Employees crowded around, took photos and cheered as the last Ford Ranger pickup truck rolled off the assembly line Friday in St. Paul, Minn.
At least one worker was bewildered by the reaction.
“I could not understand why there were cheering for the last vehicle,” Mike Montie, who worked at the Twin Cities Assembly Plant for 28 years, told the Associated Press. “You cheer for the first one, not the last one. I was like, ‘What the hell?’ I didn’t want it to end, you know?”
He was one of 800 employees who lost their jobs when the Twin Cities Assembly Plant closed Friday. The plant, located along the banks of the Mississippi River, has produced more than 6 million cars during an 86-year history. But sales of the Ranger have slackened since the 1990s, and Ford decided to concentrate on larger, more profitable pickups.
A multimillion dollar cleanup of the 122-acre site will begin early next year.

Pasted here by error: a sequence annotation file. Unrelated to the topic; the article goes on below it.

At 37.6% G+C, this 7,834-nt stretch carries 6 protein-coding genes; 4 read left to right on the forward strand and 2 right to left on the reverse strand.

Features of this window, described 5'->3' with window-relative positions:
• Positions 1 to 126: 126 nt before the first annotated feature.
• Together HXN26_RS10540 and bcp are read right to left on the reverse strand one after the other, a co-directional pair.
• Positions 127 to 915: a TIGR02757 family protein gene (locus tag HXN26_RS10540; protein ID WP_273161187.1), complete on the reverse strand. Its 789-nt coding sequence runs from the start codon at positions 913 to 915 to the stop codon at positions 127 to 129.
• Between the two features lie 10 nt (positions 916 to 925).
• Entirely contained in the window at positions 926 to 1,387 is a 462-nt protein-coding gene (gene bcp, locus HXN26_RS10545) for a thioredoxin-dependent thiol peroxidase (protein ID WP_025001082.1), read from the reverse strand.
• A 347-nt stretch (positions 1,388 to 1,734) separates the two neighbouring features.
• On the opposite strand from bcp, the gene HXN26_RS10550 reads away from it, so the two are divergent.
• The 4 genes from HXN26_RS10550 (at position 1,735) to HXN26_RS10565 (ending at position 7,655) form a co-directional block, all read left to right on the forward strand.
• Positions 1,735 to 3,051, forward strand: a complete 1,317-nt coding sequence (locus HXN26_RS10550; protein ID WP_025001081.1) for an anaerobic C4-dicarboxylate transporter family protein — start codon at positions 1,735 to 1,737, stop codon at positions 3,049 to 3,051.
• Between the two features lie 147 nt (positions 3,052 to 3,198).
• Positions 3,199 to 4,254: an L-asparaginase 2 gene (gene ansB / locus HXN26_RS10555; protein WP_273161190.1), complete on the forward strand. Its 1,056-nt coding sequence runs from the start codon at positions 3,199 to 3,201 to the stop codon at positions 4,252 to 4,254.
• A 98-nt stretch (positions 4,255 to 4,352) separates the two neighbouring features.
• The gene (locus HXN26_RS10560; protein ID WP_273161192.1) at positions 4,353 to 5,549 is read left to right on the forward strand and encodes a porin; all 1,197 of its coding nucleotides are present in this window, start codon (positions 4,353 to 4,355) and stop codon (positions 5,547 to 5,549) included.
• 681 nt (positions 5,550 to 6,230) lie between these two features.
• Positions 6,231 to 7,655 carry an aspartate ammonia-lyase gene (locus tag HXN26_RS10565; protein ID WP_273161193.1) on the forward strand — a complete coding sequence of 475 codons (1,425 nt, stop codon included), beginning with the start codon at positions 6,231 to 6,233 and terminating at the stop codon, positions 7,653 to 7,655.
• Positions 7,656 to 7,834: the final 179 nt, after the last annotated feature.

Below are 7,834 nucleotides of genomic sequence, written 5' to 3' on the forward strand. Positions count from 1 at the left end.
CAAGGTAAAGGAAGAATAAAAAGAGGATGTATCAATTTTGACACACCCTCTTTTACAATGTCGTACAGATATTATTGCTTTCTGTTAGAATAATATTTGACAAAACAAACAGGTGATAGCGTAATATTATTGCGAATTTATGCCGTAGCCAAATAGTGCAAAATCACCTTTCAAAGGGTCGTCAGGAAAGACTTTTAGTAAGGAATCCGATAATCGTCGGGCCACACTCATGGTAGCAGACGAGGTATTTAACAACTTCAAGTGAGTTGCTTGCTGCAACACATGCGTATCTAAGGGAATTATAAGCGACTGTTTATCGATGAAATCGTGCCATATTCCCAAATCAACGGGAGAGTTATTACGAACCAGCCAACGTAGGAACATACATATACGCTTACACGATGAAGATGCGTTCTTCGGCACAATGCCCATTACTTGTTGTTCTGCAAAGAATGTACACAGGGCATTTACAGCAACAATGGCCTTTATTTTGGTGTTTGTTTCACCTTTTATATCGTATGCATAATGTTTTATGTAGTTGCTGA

Local officials are hopeful the site can be repurposed. According to the St. Paul Star Tribune, locals are considering a lot of possibilities, including a green manufacturing complex, a densely populated transit village, a park, an office campus and a middle-class neighborhood.
A study conducted by the Center for Automotive Research released last week showed that nearly 49 percent of the 263 auto plants that have closed over the past three decades have found a new purpose. The study from the Ann Arbor, Mich.-based research center also noted the rate of repurposing has accelerated in the past three years.
“It’s a premier piece of land,” Cecile Bedor, the city’s planning director, tells the newspaper. “There’s nothing like it anywhere in the region. It is an incredible opportunity for the city, but it does come on the heels of devastating news for many families.”